A Willingness to Go There: Nurses and Spiritual Care

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Aims and objectives: To describe rural and urban palliative/hospice care nurses’ communication strategies while providing spiritual care for patients and families at end of life.
Design: This qualitative study used Braun and Clarke's thematic analysis method.
Methods: As part of a larger multimethod study, this study shares the narrative descriptions from 10 experienced palliative/hospice care nurses. Individual, face-to-face interviews were conducted and lasted 45–60 minutes. Each interview started with the same lead-in questions, was audio-recorded and was transcribed verbatim. The research team used an inductive analysis approach and met several times reviewing and analysing the detected themes until reaching consensus.
Results: The primary theme, sentience includes the capacity to act, a willingness to enter into the unknown and the ability to have deep meaningful conversations with patients regardless of the path it may yield. Subthemes include: (i) Willingness to Go There, (ii) Being in “A” Moment and (iii) Sagacious Insight.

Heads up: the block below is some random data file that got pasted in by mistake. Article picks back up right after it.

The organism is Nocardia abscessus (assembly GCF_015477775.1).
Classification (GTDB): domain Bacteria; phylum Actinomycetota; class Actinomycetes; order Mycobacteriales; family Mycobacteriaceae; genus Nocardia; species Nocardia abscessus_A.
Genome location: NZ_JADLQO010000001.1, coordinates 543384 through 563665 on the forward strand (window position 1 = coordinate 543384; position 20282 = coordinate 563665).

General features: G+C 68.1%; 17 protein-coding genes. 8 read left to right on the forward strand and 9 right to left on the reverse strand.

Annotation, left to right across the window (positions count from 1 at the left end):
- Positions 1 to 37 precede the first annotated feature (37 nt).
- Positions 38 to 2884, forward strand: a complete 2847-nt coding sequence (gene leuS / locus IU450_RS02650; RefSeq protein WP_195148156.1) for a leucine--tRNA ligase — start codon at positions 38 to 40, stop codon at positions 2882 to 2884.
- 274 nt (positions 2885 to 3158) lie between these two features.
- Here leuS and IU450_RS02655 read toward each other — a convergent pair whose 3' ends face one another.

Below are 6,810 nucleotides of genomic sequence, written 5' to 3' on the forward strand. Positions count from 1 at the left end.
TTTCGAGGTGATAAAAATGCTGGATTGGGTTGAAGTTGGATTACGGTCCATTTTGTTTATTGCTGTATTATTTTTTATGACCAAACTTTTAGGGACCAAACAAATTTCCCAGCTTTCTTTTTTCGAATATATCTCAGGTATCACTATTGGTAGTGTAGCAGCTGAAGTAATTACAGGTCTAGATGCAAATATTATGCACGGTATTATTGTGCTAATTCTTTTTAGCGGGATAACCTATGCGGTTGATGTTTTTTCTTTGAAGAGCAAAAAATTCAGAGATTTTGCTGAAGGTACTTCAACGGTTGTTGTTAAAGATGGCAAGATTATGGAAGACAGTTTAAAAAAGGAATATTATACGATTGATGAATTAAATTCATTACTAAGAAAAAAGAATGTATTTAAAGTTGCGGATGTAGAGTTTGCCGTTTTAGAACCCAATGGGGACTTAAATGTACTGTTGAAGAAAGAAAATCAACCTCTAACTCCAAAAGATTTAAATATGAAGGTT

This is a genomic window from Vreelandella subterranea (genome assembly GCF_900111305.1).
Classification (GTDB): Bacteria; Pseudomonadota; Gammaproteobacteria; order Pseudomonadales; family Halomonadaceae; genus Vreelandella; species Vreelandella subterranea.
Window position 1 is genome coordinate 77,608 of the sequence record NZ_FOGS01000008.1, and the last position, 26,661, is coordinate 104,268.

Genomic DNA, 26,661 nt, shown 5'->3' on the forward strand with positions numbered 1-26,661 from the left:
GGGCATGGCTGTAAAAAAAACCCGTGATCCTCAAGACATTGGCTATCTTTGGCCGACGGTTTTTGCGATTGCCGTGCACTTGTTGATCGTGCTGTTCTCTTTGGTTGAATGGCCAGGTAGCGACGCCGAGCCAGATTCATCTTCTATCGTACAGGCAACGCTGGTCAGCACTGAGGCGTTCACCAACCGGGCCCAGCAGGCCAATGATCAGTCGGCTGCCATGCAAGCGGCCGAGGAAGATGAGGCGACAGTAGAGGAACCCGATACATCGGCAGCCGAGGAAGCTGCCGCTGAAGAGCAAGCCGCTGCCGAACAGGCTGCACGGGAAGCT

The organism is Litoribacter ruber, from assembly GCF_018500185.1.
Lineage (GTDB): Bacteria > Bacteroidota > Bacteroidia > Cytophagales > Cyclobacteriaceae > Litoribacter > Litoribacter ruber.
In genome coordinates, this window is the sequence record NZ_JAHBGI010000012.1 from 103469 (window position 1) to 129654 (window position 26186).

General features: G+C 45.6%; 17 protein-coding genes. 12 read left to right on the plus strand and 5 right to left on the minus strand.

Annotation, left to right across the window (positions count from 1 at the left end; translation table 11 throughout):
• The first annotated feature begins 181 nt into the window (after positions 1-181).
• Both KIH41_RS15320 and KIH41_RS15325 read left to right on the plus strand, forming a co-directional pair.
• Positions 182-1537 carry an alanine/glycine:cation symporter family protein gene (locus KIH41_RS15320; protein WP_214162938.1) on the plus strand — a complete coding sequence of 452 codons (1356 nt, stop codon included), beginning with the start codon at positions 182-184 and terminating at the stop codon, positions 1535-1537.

Conclusion: Nurses are integral in the provision of spiritual care for patients/families across the lifespan and at end of life. Nurses must feel confident and competent before they are willing to enter uncomfortable spaces with patients/families. Nursing curriculum must include purposeful engagement and focused debriefing in spiritual assessment and care.
Relevance to clinical practice: There is a dire need to prepare undergraduate and graduate students to assess and support a patient's spiritual needs. Addressing spiritual care content as a clinical and educational priority will promote a patient-centred approach for spiritual care and can further shape nursing curricula, policies, guidelines and assessment tools.

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Journal of Clinical Nursing





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